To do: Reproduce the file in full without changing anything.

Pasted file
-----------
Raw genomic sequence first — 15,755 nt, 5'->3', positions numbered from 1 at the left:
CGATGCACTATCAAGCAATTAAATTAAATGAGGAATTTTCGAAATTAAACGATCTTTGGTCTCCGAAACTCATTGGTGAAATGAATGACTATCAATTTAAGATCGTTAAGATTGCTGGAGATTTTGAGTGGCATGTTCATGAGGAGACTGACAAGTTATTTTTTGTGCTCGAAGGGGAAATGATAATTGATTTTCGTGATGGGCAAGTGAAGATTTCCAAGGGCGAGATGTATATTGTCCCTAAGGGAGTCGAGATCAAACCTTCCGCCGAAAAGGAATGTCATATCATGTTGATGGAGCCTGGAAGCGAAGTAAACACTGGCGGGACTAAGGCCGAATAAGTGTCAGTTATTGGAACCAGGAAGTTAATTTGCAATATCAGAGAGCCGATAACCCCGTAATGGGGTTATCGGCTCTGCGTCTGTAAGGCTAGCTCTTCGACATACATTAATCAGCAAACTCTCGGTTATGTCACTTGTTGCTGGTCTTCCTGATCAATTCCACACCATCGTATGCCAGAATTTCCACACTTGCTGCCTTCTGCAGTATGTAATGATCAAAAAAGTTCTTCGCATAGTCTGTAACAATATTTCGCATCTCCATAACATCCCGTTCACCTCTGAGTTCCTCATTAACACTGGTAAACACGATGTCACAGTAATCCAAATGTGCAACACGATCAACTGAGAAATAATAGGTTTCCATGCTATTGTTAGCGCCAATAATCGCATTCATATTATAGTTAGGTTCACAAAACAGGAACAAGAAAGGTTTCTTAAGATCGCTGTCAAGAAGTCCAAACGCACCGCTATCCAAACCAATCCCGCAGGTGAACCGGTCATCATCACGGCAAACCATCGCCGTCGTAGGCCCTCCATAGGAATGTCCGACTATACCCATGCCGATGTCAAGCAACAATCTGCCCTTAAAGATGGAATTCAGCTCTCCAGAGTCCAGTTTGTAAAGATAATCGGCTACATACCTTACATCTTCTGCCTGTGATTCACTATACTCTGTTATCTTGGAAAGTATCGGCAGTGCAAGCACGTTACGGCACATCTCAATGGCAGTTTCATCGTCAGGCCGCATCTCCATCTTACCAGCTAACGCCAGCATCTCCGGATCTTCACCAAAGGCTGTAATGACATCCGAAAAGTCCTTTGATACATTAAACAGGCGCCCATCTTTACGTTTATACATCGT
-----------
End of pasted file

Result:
Raw genomic sequence first — 15,755 nt, 5'->3', positions numbered from 1 at the left:
CGATGCACTATCAAGCAATTAAATTAAATGAGGAATTTTCGAAATTAAACGATCTTTGGTCTCCGAAACTCATTGGTGAAATGAATGACTATCAATTTAAGATCGTTAAGATTGCTGGAGATTTTGAGTGGCATGTTCATGAGGAGACTGACAAGTTATTTTTTGTGCTCGAAGGGGAAATGATAATTGATTTTCGTGATGGGCAAGTGAAGATTTCCAAGGGCGAGATGTATATTGTCCCTAAGGGAGTCGAGATCAAACCTTCCGCCGAAAAGGAATGTCATATCATGTTGATGGAGCCTGGAAGCGAAGTAAACACTGGCGGGACTAAGGCCGAATAAGTGTCAGTTATTGGAACCAGGAAGTTAATTTGCAATATCAGAGAGCCGATAACCCCGTAATGGGGTTATCGGCTCTGCGTCTGTAAGGCTAGCTCTTCGACATACATTAATCAGCAAACTCTCGGTTATGTCACTTGTTGCTGGTCTTCCTGATCAATTCCACACCATCGTATGCCAGAATTTCCACACTTGCTGCCTTCTGCAGTATGTAATGATCAAAAAAGTTCTTCGCATAGTCTGTAACAATATTTCGCATCTCCATAACATCCCGTTCACCTCTGAGTTCCTCATTAACACTGGTAAACACGATGTCACAGTAATCCAAATGTGCAACACGATCAACTGAGAAATAATAGGTTTCCATGCTATTGTTAGCGCCAATAATCGCATTCATATTATAGTTAGGTTCACAAAACAGGAACAAGAAAGGTTTCTTAAGATCGCTGTCAAGAAGTCCAAACGCACCGCTATCCAAACCAATCCCGCAGGTGAACCGGTCATCATCACGGCAAACCATCGCCGTCGTAGGCCCTCCATAGGAATGTCCGACTATACCCATGCCGATGTCAAGCAACAATCTGCCCTTAAAGATGGAATTCAGCTCTCCAGAGTCCAGTTTGTAAAGATAATCGGCTACATACCTTACATCTTCTGCCTGTGATTCACTATACTCTGTTATCTTGGAAAGTATCGGCAGTGCAAGCACGTTACGGCACATCTCAATGGCAGTTTCATCGTCAGGCCGCATCTCCATCTTACCAGCTAACGCCAGCATCTCCGGATCTTCACCAAAGGCTGTAATGACATCCGAAAAGTCCTTTGATACATTAAACAGGCGCCCATCTTTACGTTTATACATCGT